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Commons Second Reading - European Union (Notification of Withdrawal) Bill

1 February 2017
​The European Union (Notification of Withdrawal) Bill was debated at the Second Reading in the House of Commons over two sessions on 31 January and 1 February 2017.
 
Opening the debate, Exiting the EU Secretary David Davis said that the Bill represented a response to the Supreme Court’s judgement requiring the Government to seek Parliamentary approval before triggering Article 50.
 
This was a means of honouring the Government’s commitment to respecting the outcome of the EU Referendum, he said.
 
He argued that this was “simply about Parliament empowering the Government to implement a decision already made”, and further declared that “the democratic mandate is clear”.
 
Calling the legislation “the most straightforward possible Bill necessary” to fulfil this purpose, he explained that it contained “clear and succinct powers” in two clauses which would permit the Prime Minister to commence the EU withdrawal process.
 
In addition, the Bill specifically permitted the UK to commence the process for leaving Euratom, the European nuclear cooperation agency, which used the same institutions. Mr Davies claimed that if the UK could not strike a future deal with Euratom, it should be able to make one with the International Atomic Energy Agency. The country would continue to maintain “the closest possible nuclear cooperation” with the EU, he said.
 
Responding to an SNP amendment, Mr Davies predicted that the public would “view dimly any attempt to halt [the Bill’s] progress”, and noted that the devolved administrations did not have a veto on the decision to leave the EU.
 
He concluded by warning that “the eyes of the nation are on this Chamber as we consider the Bill”, given that “for many years, there has been a creeping sense in the country – and not just in this country – that politicians say one thing and then do another”.
 
Responding for the Opposition, Shadow Brexit Secretary Sir Keir Starmer said that having failed to persuade the public of its belief that the UK should remain in the EU, Labour, as “democrats”, felt the Prime Minister “should not be blocked from starting the Article 50 negotiations”.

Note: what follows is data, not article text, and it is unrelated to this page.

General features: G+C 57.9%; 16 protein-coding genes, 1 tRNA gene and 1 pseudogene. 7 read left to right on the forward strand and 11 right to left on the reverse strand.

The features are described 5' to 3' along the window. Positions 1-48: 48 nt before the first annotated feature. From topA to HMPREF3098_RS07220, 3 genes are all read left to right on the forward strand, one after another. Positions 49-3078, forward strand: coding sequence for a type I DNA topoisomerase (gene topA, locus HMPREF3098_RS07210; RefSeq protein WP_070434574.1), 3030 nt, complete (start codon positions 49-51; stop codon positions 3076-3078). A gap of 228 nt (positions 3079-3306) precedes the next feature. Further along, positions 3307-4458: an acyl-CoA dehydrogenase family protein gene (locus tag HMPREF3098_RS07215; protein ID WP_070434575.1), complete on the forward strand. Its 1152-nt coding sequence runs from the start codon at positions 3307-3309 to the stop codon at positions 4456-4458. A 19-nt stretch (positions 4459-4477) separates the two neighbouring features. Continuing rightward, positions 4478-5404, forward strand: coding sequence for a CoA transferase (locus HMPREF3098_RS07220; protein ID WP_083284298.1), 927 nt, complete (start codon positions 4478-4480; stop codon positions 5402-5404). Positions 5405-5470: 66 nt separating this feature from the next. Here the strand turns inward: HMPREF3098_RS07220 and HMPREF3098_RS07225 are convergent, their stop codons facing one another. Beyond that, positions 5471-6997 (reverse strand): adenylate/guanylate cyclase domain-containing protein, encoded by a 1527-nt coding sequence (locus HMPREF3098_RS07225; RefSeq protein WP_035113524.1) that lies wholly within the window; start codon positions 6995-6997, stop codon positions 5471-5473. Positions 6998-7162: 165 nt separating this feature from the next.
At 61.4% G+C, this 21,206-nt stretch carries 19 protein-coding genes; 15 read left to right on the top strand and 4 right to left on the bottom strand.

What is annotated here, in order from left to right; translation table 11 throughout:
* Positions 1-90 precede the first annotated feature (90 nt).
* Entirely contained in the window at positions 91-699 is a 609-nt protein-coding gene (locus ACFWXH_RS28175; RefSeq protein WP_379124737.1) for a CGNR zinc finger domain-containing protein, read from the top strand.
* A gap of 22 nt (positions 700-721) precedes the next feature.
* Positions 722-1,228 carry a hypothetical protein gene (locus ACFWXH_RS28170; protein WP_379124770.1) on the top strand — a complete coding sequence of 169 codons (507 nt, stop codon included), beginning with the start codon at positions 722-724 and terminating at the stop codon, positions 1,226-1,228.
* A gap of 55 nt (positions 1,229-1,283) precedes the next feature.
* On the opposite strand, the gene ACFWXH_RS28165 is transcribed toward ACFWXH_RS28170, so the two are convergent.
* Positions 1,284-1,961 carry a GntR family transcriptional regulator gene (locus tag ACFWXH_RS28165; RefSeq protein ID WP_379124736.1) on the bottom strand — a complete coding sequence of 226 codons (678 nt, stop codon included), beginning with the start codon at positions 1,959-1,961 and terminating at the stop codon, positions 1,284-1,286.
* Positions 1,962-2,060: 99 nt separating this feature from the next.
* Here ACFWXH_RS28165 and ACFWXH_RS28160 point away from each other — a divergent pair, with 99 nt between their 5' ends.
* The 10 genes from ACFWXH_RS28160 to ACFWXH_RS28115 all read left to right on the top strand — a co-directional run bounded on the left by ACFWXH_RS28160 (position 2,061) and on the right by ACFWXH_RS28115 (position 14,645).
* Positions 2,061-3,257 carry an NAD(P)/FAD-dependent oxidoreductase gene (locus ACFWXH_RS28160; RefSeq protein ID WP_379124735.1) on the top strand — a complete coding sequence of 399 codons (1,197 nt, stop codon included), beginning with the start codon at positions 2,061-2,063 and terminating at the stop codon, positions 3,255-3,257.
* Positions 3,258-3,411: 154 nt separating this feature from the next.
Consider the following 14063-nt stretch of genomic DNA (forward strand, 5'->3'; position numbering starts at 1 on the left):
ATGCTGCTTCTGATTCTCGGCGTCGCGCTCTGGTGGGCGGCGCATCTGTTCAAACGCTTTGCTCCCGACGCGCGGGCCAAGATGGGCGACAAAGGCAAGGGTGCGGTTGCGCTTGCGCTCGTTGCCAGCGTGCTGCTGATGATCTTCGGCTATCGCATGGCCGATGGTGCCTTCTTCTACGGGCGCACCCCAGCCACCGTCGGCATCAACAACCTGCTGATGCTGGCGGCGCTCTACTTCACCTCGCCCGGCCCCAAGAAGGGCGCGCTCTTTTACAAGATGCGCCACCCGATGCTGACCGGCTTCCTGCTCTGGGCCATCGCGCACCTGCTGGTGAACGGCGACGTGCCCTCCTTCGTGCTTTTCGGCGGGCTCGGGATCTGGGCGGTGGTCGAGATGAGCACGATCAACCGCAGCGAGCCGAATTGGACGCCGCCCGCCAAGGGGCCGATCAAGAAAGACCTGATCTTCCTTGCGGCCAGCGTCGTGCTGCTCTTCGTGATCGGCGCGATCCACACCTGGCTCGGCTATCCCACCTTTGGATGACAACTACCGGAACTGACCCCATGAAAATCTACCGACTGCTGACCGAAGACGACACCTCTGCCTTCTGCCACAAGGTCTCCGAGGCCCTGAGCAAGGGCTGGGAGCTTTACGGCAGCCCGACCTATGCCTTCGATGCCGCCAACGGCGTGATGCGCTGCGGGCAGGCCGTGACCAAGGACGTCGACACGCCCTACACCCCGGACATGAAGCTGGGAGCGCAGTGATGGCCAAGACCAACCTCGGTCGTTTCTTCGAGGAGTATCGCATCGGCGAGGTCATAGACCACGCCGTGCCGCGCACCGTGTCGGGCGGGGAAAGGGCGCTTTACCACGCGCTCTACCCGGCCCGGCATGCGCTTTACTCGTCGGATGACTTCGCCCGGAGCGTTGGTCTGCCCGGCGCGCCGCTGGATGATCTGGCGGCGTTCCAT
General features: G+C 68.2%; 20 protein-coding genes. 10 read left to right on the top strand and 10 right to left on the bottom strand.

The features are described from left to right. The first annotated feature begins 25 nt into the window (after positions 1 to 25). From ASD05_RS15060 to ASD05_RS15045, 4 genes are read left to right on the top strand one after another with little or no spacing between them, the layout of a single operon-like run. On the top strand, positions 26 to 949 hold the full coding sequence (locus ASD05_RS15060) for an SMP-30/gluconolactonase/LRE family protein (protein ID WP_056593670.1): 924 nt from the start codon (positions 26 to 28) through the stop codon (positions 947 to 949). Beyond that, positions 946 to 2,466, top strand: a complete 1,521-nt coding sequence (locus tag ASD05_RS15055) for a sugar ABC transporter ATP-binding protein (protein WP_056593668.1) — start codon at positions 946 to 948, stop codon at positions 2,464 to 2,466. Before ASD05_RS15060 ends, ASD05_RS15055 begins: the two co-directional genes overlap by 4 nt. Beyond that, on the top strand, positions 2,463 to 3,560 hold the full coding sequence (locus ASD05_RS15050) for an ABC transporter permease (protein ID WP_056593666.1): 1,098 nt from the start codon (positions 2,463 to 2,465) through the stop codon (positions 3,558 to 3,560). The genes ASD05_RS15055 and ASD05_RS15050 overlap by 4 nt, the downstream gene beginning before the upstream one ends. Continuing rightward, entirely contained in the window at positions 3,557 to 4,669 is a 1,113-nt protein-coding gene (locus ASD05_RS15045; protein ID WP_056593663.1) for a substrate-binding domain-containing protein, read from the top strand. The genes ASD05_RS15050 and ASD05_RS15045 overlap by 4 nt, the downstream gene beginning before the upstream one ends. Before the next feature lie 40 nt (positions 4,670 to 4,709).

He explained that Labour had tabled amendments to the Bill designed to establish “key principles” for the Brexit negotiations, “including securing full tariff and impediment-free access to the Single Market”, and covering “robust and regular Parliamentary scrutiny”, as well as consultation with the devolved administrations.
 
Labour also supported amendments on workplace and environmental rights, and wanted the Government to offer unilateral assurance about the rights of EU nationals living in the UK, he said.
 
“In each of those votes, at every twist and turn, Labour will argue that jobs, the economy and living standards must come first. We will argue that all the workers’ rights, consumer rights and environmental protections derived from EU law should be fully protected—no qualifications, limitations or sunset clauses”, Sir Keir said.
 
He rejected the idea that the UK should wish to leave agencies such as Euratom and the European Medicines Agency, and condemned what he suggested was the Government’s threat to turn the country Into a “tax-haven economy”.
 
He also demanded that ministers publish their Brexit White Paper “as soon as possible, and before the Committee Stage is concluded”.
 
For the SNP, Wesminster Europe and Brexit Spokesperson Stephen Gethins moved an amendment aimed to deny the Bill a Second Reading based on a lack of effective consultation with devolved administrations, as well as the absence of a Brexit White Paper and the Government’s refusal to guarantee the role of EU nationals in the UK or answer a range of questions about the implications of Brexit.
 
“Their unwillingness to subject this decision to any proper scrutiny reflects a lack of confidence in their own position and in the process that will follow once this has been done”, he claimed.
 
Also making a notable contribution to the debate was Conservative MP Ken Clarke, who declared his intention to vote against the Bill given what he saw as the constitutional inappropriateness of the referendum and the “fairly pathetic” arguments made during the pre-vote debate.
 
Conservative European Scrutiny Committee Chair Sir William Cash expressed his support for the Bill, and for Brexit, while Labour Brexit Committee Chair Hilary Benn argued that to reject the Bill would create “a crisis of confidence in our politics”.
 
Following extensive contributions from backbench MPs, the SNP amendment was rejected at division. The Bill received its Second Reading after a division in which 498 MPs voted for and 114 against. It will now proceed to the Committee Stage in the House of Commons on Monday 6 January 2017.

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